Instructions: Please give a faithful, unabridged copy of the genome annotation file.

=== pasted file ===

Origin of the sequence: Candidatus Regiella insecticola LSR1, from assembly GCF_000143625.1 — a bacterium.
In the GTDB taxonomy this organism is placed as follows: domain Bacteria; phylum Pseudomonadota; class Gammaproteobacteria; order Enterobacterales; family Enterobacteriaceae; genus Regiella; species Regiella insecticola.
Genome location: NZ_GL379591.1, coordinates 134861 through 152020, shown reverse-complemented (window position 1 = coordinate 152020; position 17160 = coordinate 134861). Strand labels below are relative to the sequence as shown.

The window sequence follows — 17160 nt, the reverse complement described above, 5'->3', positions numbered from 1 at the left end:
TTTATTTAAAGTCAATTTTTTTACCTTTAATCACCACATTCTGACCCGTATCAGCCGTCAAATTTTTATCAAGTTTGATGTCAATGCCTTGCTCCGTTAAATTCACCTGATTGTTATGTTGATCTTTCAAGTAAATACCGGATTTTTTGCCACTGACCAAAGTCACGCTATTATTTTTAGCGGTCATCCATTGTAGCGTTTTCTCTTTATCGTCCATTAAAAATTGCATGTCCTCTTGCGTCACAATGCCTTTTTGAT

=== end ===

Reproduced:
Origin of the sequence: Candidatus Regiella insecticola LSR1, from assembly GCF_000143625.1 — a bacterium.
In the GTDB taxonomy this organism is placed as follows: domain Bacteria; phylum Pseudomonadota; class Gammaproteobacteria; order Enterobacterales; family Enterobacteriaceae; genus Regiella; species Regiella insecticola.
Genome location: NZ_GL379591.1, coordinates 134861 through 152020, shown reverse-complemented (window position 1 = coordinate 152020; position 17160 = coordinate 134861). Strand labels below are relative to the sequence as shown.

The window sequence follows — 17160 nt, the reverse complement described above, 5'->3', positions numbered from 1 at the left end:
TTTATTTAAAGTCAATTTTTTTACCTTTAATCACCACATTCTGACCCGTATCAGCCGTCAAATTTTTATCAAGTTTGATGTCAATGCCTTGCTCCGTTAAATTCACCTGATTGTTATGTTGATCTTTCAAGTAAATACCGGATTTTTTGCCACTGACCAAAGTCACGCTATTATTTTTAGCGGTCATCCATTGTAGCGTTTTCTCTTTATCGTCCATTAAAAATTGCATGTCCTCTTGCGTCACAATGCCTTTTTGAT